China’s mining firms to adopt higher standards overseas

New guidelines for China’s mining industry on sustainable and responsible business conduct overseas are welcome. But implementation must include smaller mining firms, says Anna Bulzomi

One of China’s main extractive industries groups recently issued new guidelines on responsible business conduct, pointing the way to improvements in some of China’s most controversial overseas industries.

The government-affiliated China Chamber of Commerce for Minerals, Metals and Chemicals Importers and Exporters released a new framework document in October 2014 to regulate overseas mining investments and operations. It sets out guidelines for Chinese companies to improve their corporate social responsibility (CSR) practices, and risk management systems covering environmental, social and governance (ESG) issues.

The Guidelines for Social Responsibility in Outbound Mining Investment are in line with a trend towards greater acknowledgement of corporate social responsibility in China’s foreign investment.

The annual meeting of the National People’s Congress in 2005 officially endorsed the need for Chinese firms to incorporate social responsibility when developing outward investment strategy; in 2006 the matter was written into Chinese company law. The latest Guidelines take a holistic approach, encouraging Chinese firms investing overseas to engage actively with issues of labour, environmental protection, supply chain due diligence and human rights and was developed in conjunction with German development agency GIZ, Global Witness and the Organization for Economic Co-operation and Development.

China’s direct overseas investment reached US$90 billion in 2013, with the lion’s share of outbound capital flowing towards mineral extraction projects. Mining is one of the most sensitive areas to invest in: projects may pollute or deplete the public water supply, displace populations and strengthen entrenched elites. Relations with trade unions are often fraught with tension; operations may face criticism if mineral deposits are in, or near to, areas of great conservation value. For instance, Conservation International has red-flagged a list of Chinese mining projects in Liberia, South Africa and Madagascar.

Chinese mining companies are often active in conflict-affected or high-risk areas (or, from the Chinese perspective, markets with low entry barriers). Hence, they are regularly exposed to ESG and human rights issues.

Until recently, most of these companies failed to fully appreciate the extra risks that differentiate these areas from stable operating environments. A 2009 study from the Multilateral Investment Guarantee Agency of the World Bank found only 18% of Chinese companies surveyed had implemented measures to deal with political risk – the lowest rate in the world.

In fragile contexts, an extra layer of complexity comes in and companies have to conduct enhanced due diligence to ensure they steer clear of conflict-financing and human rights abuses. The former UN Special Representative on Business & Human Rights, John Ruggie, has spoken of a “negative symbiotic relationship” between company involvement in human rights abuses and conflict zones.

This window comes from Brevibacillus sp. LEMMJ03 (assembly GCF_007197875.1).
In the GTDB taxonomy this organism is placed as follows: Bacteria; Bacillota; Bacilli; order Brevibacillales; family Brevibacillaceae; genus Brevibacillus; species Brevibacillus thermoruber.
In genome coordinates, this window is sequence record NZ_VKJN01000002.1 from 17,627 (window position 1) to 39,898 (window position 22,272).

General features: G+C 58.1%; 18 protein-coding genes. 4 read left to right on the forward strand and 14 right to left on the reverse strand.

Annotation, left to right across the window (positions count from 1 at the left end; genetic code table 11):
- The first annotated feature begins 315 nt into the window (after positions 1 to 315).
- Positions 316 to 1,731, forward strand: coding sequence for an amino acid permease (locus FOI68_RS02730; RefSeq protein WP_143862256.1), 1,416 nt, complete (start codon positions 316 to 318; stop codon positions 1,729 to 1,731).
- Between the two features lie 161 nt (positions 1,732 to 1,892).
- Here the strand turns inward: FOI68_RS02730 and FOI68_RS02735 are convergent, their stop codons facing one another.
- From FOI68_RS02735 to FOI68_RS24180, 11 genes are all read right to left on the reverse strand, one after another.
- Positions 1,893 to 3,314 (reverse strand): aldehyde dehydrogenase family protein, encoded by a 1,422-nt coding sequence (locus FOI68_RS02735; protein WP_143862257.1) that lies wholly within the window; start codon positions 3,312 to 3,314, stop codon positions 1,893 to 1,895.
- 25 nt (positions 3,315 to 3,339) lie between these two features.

The new guidelines therefore have a key role to play: they can help to create a level playing field for Chinese mining companies overseas, including those operating in particularly difficult environments.

This is an extremely daunting task, since “Chinese companies” is a catch-all label that hardly captures the fragmented business reality on the ground. On one end of the spectrum there are State-Owned Enterprises (SOEs), whose operations tend to be better run and often have ESG elements embedded in their risk management systems. At the other end are small mining operations, owned and run by individuals who happen to be Chinese nationals. Currently, only large SOEs possess the capital, talent and technology to advance the corporate responsibility agenda.

Since 2012, IPIS Research has analysed the behavior of a number of small and medium-sized Chinese companies (SMEs) active in conflict-affected provinces in Democratic Republic of Congo. Most lack knowledge and skills to properly handle ESG and human rights risks across their sourcing and trading operations.

In May 2012, the Congolese government sanctioned two Chinese-owned tin trading houses, Huaying Trading and Congo Minerals and Metals, for not carrying out proper supply chain due diligence, accusing the two firms of indirectly supporting rebel groups through their mineral purchases.

Effective implementation of the Guidelines should target SMEs just as much as larger players, and ensure that those operating in conflict and high-risk areas are able to manage ESG risks efficiently and secure the legal (and social) license to operate. Only by giving these matters adequate consideration, can China truly make sustainability mainstream in outbound mining investment.